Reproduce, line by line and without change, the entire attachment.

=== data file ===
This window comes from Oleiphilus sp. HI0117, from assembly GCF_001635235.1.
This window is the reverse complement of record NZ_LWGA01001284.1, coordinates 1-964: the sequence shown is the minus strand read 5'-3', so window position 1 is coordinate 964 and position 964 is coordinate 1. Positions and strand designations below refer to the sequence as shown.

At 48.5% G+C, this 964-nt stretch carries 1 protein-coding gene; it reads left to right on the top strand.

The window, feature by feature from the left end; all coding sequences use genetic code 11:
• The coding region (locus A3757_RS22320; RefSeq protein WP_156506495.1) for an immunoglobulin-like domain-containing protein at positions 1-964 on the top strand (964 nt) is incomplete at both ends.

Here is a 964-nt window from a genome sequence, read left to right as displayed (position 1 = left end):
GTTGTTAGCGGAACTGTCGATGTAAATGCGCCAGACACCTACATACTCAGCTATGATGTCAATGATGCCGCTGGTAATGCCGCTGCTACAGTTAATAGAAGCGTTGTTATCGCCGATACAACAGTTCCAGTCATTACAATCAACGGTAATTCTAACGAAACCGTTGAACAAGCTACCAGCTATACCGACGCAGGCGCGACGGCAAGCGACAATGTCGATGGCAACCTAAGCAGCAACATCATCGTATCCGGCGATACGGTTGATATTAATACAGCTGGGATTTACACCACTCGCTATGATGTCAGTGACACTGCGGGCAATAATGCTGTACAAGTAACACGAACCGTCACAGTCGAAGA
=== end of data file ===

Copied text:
This window comes from Oleiphilus sp. HI0117, from assembly GCF_001635235.1.
This window is the reverse complement of record NZ_LWGA01001284.1, coordinates 1-964: the sequence shown is the minus strand read 5'-3', so window position 1 is coordinate 964 and position 964 is coordinate 1. Positions and strand designations below refer to the sequence as shown.

At 48.5% G+C, this 964-nt stretch carries 1 protein-coding gene; it reads left to right on the top strand.

The window, feature by feature from the left end; all coding sequences use genetic code 11:
• The coding region (locus A3757_RS22320; RefSeq protein WP_156506495.1) for an immunoglobulin-like domain-containing protein at positions 1-964 on the top strand (964 nt) is incomplete at both ends.

Here is a 964-nt window from a genome sequence, read left to right as displayed (position 1 = left end):
GTTGTTAGCGGAACTGTCGATGTAAATGCGCCAGACACCTACATACTCAGCTATGATGTCAATGATGCCGCTGGTAATGCCGCTGCTACAGTTAATAGAAGCGTTGTTATCGCCGATACAACAGTTCCAGTCATTACAATCAACGGTAATTCTAACGAAACCGTTGAACAAGCTACCAGCTATACCGACGCAGGCGCGACGGCAAGCGACAATGTCGATGGCAACCTAAGCAGCAACATCATCGTATCCGGCGATACGGTTGATATTAATACAGCTGGGATTTACACCACTCGCTATGATGTCAGTGACACTGCGGGCAATAATGCTGTACAAGTAACACGAACCGTCACAGTCGAAGA